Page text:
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Can the XFL ever truly reach the heights of the NFL?

It’s Super Bowl weekend as the Cincinnati Bengals take on the Los Angeles Rams. Without question this is the pinnacle of the football calendar. An estimated 117 Americans will tune in to watch this year’s showpiece.

People simply stop what they are doing – whether it’s playing at one of NJ’s top sports betting sites like those found at or fixing the car – parts of the country come to a standstill. However, with the pending rebirth (in 2023) of the XFL, perhaps the football season won’t have to come to an end on the second Sunday of February.

A Brief History of the XFL

The XFL was the brainchild of World Wrestling Entertainment supremo Vince McMahon. He first founded the league in 2001; however, it was scrapped after only one season. McMahon launched a rebooted version in 2018 aimed at creating a faster, simpler game than what is offered by the National Football League (NFL).

Yet, midway through the first season in 2020, the lockdowns and cancellation of all sporting events due to the Covid-19 pandemic forced the league to shut down, and soon after, McMahon’s company filed for bankruptcy.

Enter a consortium led by Dwayne ‘the Rock’ Johnson, who was himself once a defensive lineman for the Miami Hurricanes, to purchase the XFL for a modest $15 million just before it was due to go to auction.

It was proposed that the XFL would return in 2022, but that has now been delayed, and the current plans are for a return in February 2023 – immediately after Super Bowl weekend.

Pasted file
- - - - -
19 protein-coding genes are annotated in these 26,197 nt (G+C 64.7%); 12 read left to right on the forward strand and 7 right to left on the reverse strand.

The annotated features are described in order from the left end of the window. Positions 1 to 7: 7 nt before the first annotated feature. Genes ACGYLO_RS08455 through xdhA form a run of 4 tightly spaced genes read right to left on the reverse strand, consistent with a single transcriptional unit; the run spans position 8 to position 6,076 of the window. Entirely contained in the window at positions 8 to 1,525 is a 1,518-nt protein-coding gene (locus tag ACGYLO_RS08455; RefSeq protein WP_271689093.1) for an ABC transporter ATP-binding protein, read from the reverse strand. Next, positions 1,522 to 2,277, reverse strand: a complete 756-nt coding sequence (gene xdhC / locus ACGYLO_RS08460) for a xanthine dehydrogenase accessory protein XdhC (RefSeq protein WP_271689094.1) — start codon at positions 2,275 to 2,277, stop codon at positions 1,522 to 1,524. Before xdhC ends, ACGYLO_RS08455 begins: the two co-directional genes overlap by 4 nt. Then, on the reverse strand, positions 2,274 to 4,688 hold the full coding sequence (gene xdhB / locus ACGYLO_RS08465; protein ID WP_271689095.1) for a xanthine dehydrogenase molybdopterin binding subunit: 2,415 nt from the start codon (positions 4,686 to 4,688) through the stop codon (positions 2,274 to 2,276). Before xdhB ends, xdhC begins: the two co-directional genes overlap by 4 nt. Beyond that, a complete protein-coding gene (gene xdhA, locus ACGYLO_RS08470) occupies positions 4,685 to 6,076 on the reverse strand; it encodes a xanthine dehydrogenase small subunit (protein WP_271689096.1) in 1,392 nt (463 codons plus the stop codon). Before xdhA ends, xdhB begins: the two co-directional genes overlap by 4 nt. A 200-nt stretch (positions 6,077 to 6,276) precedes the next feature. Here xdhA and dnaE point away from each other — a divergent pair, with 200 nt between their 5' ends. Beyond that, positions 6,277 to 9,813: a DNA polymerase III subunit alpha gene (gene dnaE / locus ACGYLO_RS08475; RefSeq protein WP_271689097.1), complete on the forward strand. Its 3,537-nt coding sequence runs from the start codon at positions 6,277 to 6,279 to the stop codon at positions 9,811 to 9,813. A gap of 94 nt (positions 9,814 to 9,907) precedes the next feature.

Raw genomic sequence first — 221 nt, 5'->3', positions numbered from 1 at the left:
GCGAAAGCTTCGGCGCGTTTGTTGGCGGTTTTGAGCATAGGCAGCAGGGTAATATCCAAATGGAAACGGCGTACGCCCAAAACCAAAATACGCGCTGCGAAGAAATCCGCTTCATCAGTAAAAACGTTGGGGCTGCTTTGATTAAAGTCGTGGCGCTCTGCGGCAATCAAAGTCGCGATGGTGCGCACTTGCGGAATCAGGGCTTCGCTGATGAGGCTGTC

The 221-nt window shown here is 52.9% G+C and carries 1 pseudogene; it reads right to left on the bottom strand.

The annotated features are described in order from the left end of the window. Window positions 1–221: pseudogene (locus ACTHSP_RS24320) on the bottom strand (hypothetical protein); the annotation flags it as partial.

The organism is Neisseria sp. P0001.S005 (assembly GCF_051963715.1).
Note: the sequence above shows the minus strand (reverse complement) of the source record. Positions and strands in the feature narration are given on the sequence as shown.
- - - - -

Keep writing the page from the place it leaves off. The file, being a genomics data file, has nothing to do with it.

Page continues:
Can XFL match the NFL?

The National Football League is 102 years old. The game, for all its ups and downs, pros and cons, is part of the fabric of American sport. It’s impossible to imagine anything taking its place. We’d assume Johnson’s consortium, which also includes Dany Garcia and RedBird Capital’s Gerry Cardinale, knows this.

Essentially, it’s not an ‘either or’ scenario. The purpose of the XFL is to provide an enjoyable and entertaining product for existing football fans and to hopefully attract some new viewers too. There is a void in the calendar, which XFL hopes to fill. After the Super Bowl, US sports enthusiasts turn to the NBA and NHL, as baseball doesn’t get going until April. However, these teams play multiple times a week, whereas XFL football is only on a Saturday or Sunday evening.

The XFL battle

There are a number of rule changes that separate XFL from NFL football. Many of these were seemingly implemented on a trial-and-error basis. If it didn’t work, it got thrown out. While understandable for a game in its fledgling years, supporters and viewers generally want a finished product rather than a ‘work in progress’ kind of effort.

Then we have the players – will XFL be able to attract the quality needed to make the games worth watching. For armchair fans, we watch sports to be amazed and inspired by the individuals playing. If the quality isn’t there, we simply don’t bother.

This leads us to a major difference between XFL and NFL. The NFL has a longstanding rule that it will not draft any player until three years after leaving high school. This means that they tend to go into the NCAA (college football) system during this period. The eligibility requirements are different for the XFL, so potentially, it could snag some top high school/college prospects and lure them into the league from which they could later be drafted into the NFL.

Ultimately, the question isn’t about the XFL reaching the heights of the NFL (which it won’t), but more for offering a viable product that creates value to viewers, players, and others involved.

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